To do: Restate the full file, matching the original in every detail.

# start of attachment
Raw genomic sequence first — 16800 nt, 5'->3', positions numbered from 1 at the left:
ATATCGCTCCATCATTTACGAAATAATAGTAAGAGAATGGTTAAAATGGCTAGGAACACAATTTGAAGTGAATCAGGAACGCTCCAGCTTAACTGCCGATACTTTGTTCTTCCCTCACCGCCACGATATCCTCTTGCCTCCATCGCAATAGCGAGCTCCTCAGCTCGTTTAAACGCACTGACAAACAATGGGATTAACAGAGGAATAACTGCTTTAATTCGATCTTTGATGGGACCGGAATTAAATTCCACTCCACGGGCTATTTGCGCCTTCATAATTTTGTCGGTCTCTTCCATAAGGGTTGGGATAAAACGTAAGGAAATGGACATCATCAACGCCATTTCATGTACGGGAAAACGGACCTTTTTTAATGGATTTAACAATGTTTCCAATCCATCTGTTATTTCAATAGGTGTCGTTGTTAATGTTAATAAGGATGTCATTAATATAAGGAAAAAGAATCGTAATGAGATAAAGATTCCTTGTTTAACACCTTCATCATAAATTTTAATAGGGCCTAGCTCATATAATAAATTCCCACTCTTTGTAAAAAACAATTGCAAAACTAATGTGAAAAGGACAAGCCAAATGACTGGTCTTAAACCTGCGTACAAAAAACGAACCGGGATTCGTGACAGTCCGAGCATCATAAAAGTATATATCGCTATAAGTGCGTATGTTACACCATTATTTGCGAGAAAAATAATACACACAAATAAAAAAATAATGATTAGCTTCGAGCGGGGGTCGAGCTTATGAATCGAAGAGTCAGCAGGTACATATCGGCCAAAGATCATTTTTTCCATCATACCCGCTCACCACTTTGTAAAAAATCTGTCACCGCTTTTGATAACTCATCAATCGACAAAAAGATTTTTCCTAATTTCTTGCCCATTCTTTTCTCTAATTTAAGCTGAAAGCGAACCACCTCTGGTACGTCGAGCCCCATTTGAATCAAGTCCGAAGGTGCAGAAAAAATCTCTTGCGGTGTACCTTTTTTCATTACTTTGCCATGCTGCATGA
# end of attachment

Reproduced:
Raw genomic sequence first — 16800 nt, 5'->3', positions numbered from 1 at the left:
ATATCGCTCCATCATTTACGAAATAATAGTAAGAGAATGGTTAAAATGGCTAGGAACACAATTTGAAGTGAATCAGGAACGCTCCAGCTTAACTGCCGATACTTTGTTCTTCCCTCACCGCCACGATATCCTCTTGCCTCCATCGCAATAGCGAGCTCCTCAGCTCGTTTAAACGCACTGACAAACAATGGGATTAACAGAGGAATAACTGCTTTAATTCGATCTTTGATGGGACCGGAATTAAATTCCACTCCACGGGCTATTTGCGCCTTCATAATTTTGTCGGTCTCTTCCATAAGGGTTGGGATAAAACGTAAGGAAATGGACATCATCAACGCCATTTCATGTACGGGAAAACGGACCTTTTTTAATGGATTTAACAATGTTTCCAATCCATCTGTTATTTCAATAGGTGTCGTTGTTAATGTTAATAAGGATGTCATTAATATAAGGAAAAAGAATCGTAATGAGATAAAGATTCCTTGTTTAACACCTTCATCATAAATTTTAATAGGGCCTAGCTCATATAATAAATTCCCACTCTTTGTAAAAAACAATTGCAAAACTAATGTGAAAAGGACAAGCCAAATGACTGGTCTTAAACCTGCGTACAAAAAACGAACCGGGATTCGTGACAGTCCGAGCATCATAAAAGTATATATCGCTATAAGTGCGTATGTTACACCATTATTTGCGAGAAAAATAATACACACAAATAAAAAAATAATGATTAGCTTCGAGCGGGGGTCGAGCTTATGAATCGAAGAGTCAGCAGGTACATATCGGCCAAAGATCATTTTTTCCATCATACCCGCTCACCACTTTGTAAAAAATCTGTCACCGCTTTTGATAACTCATCAATCGACAAAAAGATTTTTCCTAATTTCTTGCCCATTCTTTTCTCTAATTTAAGCTGAAAGCGAACCACCTCTGGTACGTCGAGCCCCATTTGAATCAAGTCCGAAGGTGCAGAAAAAATCTCTTGCGGTGTACCTTTTTTCATTACTTTGCCATGCTGCATGA